The developmental stream of cottonwoods affects ramet growth and resistance to galling aphids

Michakl J C Kearslfy, Thomas G Whitham

Research output: Contribution to journalArticle

39 Citations (Scopus)

Abstract

We define the 'developmental stream' of a plant as the gradient of increasingly mature phenotypes its shoots express over its lifetime. This pattern has important implications for studies of morphology, physiology, reproduction, and interactions with other organisms. Using cottonwoods, we test two major hypotheses about their developmental streams. First, within a tree, the developmental stage expressed by a shoot is dependent on its growth distance from the ground. Second, the distribution and fitness of Pemphigus betae, an aphid that is sensitive to host maturity, are positively related to increasingly mature shoot phenotypes within a tree. We show that the developmental variation in plant morphology and reproductive output within a tree are as great as that found among different-aged trees within a clone. In addition, we show that within-tree patterns of variation are stable from year to year and that P. betae responds to this variation by preferentially colonizing branches expressing more mature phenotypes. This pattern of branch selection is adaptive; aphids transferred to branches with shoots expressing mature phenotypes have expected fitnesses >80% higher than those transferred to branches expressing juvenile phenotypes. These findings have several general implications. First, a within-tree series of developmental stages provides a heritable mechanism for creating mosaics of variability in host quality within plants that create host selection problems for herbivores. Second, herbivores sensitive to developmental changes in their hosts will be concentrated in areas of high quality where they will be subject to the detrimental effects of competition, predation, and parasitism. Third, simulation models of plant growth based on the behavior of repeating plant parts (e.g., shoots) must be sensitive to developmental changes in these parts during plant development. Fourth, the developmental streams of plants may affect the evolution of such herbivore traits as territoriality, deme formation, and virulence. Fifth, the use of clonally propagated stock for the study of the genetic components of resistance to herbivory must be carried out with an understanding of the effects of host development on herbivores.

Original languageEnglish (US)
Pages (from-to)178-191
Number of pages14
JournalEcology
Volume79
Issue number1
StatePublished - 1998

Fingerprint

ramet
aphid
Aphidoidea
herbivores
branches
phenotype
Pemphigus betae
shoot
shoots
herbivore
developmental stage
developmental stages
fitness
host quality
plant morphology
territoriality
host selection
plant anatomy
plant development
virulence

Keywords

  • Aphid
  • Cottonwood
  • Gall
  • Herbivory
  • Heterochronic evolution
  • Host development
  • Metamerism
  • Mosaicism
  • Pemphigus
  • Phase change
  • Populus
  • Resistance

ASJC Scopus subject areas

  • Ecology

Cite this

The developmental stream of cottonwoods affects ramet growth and resistance to galling aphids. / Kearslfy, Michakl J C; Whitham, Thomas G.

In: Ecology, Vol. 79, No. 1, 1998, p. 178-191.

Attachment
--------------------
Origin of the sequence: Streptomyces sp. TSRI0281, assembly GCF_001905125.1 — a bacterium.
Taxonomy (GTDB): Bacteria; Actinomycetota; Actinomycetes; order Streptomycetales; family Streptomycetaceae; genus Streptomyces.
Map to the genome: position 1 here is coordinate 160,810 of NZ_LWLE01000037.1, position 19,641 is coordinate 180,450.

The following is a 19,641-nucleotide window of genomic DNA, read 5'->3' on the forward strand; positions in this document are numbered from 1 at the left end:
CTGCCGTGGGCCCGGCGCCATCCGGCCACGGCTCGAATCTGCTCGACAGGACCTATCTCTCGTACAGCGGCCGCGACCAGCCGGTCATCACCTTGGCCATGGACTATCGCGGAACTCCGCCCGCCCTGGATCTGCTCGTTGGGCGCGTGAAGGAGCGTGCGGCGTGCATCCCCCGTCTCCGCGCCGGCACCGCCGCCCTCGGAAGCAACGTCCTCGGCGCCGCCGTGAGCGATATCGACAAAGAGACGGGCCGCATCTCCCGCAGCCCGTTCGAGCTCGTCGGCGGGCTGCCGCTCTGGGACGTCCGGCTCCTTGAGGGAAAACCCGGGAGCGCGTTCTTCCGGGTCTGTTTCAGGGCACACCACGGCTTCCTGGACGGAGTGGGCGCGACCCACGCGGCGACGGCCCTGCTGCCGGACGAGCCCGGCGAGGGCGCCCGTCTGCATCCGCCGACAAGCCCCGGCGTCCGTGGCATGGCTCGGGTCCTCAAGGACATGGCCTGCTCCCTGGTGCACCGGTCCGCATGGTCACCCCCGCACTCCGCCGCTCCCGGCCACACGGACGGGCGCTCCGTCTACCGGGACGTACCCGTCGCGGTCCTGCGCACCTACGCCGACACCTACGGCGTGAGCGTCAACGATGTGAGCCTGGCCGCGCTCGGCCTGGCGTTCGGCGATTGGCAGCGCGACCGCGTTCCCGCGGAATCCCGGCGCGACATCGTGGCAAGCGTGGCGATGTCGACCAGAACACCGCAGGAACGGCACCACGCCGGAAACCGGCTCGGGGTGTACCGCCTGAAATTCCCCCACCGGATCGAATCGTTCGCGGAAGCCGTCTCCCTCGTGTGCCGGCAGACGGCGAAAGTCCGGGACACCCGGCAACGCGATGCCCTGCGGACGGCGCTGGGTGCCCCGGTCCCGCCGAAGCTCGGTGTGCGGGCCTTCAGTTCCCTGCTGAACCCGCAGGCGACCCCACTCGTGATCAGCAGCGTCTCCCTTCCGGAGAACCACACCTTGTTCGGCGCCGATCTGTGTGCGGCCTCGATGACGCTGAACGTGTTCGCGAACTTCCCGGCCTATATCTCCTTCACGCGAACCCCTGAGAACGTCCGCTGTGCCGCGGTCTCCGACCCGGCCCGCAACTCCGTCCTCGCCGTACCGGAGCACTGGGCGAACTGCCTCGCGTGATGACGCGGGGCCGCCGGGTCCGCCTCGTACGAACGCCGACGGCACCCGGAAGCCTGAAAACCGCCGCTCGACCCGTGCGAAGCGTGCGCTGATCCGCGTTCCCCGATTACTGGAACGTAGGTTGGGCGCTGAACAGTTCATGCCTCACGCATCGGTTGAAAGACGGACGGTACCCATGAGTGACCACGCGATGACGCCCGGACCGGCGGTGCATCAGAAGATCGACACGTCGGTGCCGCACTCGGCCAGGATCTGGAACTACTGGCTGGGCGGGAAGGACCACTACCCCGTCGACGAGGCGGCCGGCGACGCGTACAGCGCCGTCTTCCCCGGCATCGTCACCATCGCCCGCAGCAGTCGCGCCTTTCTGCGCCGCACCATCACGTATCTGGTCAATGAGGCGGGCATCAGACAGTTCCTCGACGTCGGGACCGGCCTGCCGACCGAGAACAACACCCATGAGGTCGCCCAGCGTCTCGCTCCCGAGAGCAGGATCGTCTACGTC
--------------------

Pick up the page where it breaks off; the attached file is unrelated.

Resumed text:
Research output: Contribution to journalArticle

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abstract = "We define the 'developmental stream' of a plant as the gradient of increasingly mature phenotypes its shoots express over its lifetime. This pattern has important implications for studies of morphology, physiology, reproduction, and interactions with other organisms. Using cottonwoods, we test two major hypotheses about their developmental streams. First, within a tree, the developmental stage expressed by a shoot is dependent on its growth distance from the ground. Second, the distribution and fitness of Pemphigus betae, an aphid that is sensitive to host maturity, are positively related to increasingly mature shoot phenotypes within a tree. We show that the developmental variation in plant morphology and reproductive output within a tree are as great as that found among different-aged trees within a clone. In addition, we show that within-tree patterns of variation are stable from year to year and that P. betae responds to this variation by preferentially colonizing branches expressing more mature phenotypes. This pattern of branch selection is adaptive; aphids transferred to branches with shoots expressing mature phenotypes have expected fitnesses >80{\%} higher than those transferred to branches expressing juvenile phenotypes. These findings have several general implications. First, a within-tree series of developmental stages provides a heritable mechanism for creating mosaics of variability in host quality within plants that create host selection problems for herbivores. Second, herbivores sensitive to developmental changes in their hosts will be concentrated in areas of high quality where they will be subject to the detrimental effects of competition, predation, and parasitism. Third, simulation models of plant growth based on the behavior of repeating plant parts (e.g., shoots) must be sensitive to developmental changes in these parts during plant development. Fourth, the developmental streams of plants may affect the evolution of such herbivore traits as territoriality, deme formation, and virulence. Fifth, the use of clonally propagated stock for the study of the genetic components of resistance to herbivory must be carried out with an understanding of the effects of host development on herbivores.",
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